Sign up for the Austonia daily newsletter
×
becomeMemberIcon

become a member

(CC)

Bridge Point Elementary School in Eanes ISD

Eanes ISD voters approved a tax rate shift that adds $3.3 million to the school district's budget without increasing taxes.


Proposition A, or the "Penny Swap" proposal, passed with 63.17% of all votes counted Tuesday. The proposition allows the district to shift its funding formula to use money from its maintenance and operations tax rate to fund routine operations—money that would otherwise be lost to the state's recapture rules, which redistribute local tax revenue across Texas.

"We are incredibly thankful to our community for its support of our students, teachers and staff and voting to keep $3.3 million local," Eanes ISD Superintendent Dr. Tom Leonard said in a statement. "This approval is crucial to our budget and our efforts to recruit and retain quality staff, maintain class sizes and operate with a small surplus rather than a deficit."

The Eanes ISD tax rate decreases slightly, ultimately resulting in no increase to residential tax bills by evenly shifting the tax burden from the maintenance and operations rate to the debt services rate, according to Community Impact.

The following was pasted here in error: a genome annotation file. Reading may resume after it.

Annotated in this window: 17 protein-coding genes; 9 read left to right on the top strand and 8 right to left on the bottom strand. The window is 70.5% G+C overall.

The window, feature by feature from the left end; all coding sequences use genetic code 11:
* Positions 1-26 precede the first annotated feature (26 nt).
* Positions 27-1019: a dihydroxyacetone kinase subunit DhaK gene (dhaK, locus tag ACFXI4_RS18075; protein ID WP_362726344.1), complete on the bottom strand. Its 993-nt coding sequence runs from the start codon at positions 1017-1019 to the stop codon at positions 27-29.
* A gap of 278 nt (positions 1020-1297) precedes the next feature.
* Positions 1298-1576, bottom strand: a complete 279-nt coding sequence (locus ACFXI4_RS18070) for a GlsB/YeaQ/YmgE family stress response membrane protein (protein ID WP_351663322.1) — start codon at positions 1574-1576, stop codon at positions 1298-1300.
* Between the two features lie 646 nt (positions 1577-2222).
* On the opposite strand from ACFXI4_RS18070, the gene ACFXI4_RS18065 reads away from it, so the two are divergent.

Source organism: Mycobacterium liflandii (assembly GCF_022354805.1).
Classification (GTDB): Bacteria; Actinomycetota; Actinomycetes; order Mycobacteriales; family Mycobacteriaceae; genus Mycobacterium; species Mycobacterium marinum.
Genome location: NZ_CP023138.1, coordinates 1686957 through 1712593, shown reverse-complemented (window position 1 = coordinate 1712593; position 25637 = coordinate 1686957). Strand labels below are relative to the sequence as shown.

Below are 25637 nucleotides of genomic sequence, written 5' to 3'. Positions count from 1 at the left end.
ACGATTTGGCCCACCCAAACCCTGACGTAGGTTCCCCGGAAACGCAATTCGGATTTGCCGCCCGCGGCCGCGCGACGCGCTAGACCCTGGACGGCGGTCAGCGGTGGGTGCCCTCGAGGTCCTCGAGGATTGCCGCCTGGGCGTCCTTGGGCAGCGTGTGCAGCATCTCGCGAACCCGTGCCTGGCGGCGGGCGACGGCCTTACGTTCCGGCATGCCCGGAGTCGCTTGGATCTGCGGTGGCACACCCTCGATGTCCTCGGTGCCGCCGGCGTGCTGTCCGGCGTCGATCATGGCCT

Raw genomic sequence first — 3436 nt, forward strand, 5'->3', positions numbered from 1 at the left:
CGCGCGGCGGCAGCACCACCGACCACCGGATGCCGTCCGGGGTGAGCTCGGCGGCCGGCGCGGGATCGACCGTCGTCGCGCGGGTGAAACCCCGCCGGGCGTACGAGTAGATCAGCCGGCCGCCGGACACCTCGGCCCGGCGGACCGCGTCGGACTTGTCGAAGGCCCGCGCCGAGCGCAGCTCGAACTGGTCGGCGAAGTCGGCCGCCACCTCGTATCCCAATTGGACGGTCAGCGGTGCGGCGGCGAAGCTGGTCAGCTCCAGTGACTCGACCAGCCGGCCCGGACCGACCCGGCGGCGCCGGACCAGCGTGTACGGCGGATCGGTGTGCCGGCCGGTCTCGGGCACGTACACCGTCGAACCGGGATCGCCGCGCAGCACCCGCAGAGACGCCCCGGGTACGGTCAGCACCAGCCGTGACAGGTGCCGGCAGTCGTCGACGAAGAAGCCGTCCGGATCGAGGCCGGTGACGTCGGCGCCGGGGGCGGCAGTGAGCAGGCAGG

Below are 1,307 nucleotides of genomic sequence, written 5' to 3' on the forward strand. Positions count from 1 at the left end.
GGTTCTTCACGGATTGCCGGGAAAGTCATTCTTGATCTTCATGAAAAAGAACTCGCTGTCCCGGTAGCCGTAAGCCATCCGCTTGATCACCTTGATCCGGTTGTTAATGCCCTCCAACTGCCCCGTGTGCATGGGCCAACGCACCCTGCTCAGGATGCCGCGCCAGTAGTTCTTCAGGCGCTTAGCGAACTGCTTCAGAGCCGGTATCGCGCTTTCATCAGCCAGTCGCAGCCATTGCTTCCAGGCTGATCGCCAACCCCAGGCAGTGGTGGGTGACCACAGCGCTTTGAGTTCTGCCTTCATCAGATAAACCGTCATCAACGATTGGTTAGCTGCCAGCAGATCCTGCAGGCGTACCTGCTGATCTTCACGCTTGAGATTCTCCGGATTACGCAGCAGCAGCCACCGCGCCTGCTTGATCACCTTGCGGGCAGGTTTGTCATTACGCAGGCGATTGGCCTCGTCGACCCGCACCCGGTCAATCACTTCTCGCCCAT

"During these unprecedented times, it is wonderful to see our school district continues to have the support of the community," Board president Jennifer Champagne said in a statement. "That backing plays an important role in maintaining a quality education for our children and a supportive environment for our staff. We are thankful, humbled and committed to continuing a path of excellence in our schools."

The school district has paid a combined $1.1 billion in recapture payments to the state since the education financing system was established in 1993.

"About 66% of the tax payers local dollars leave our district every year," Leonard told KXAN before the election. "They write the check to Eanes ISD, and then I write a check immediately for about $100 million to the state of Texas."

On another note, Eanes ISD could potentially lose money from the state for decreased district enrollment this school year.

Popular

Austin native Samuel Grey Horse is giving love back to his community in the form of horses, music and positive energy. (Sam Grey Horse/Instagram)

No matter how long you’ve been in Austin, Samuel Grey Horse has probably been here longer than you and the spirit of his indigenous ancestors walked the land far before anyone living did. Born and raised in the capital city in 1961, the city has grown and changed all around him.

Keep Reading Show less

Women can use SafeUP to contact a "guardian" when in need. (Pexels)

For women who feel threatened while they’re out, an app that lets users easily call for help is now available in Austin.

Keep Reading Show less

The Michael and Susan Dell Foundation contributed over $35 million to help add to the Community First! Village. (Community First! Village/Facebook)

It's the most (philanthropic) time of the year, and the Michael & Susan Dell Foundation added to Central Texas' $100 million Giving Tuesday donations by promising a $38 million commitment towards combatting homelessness in Austin.

Keep Reading Show less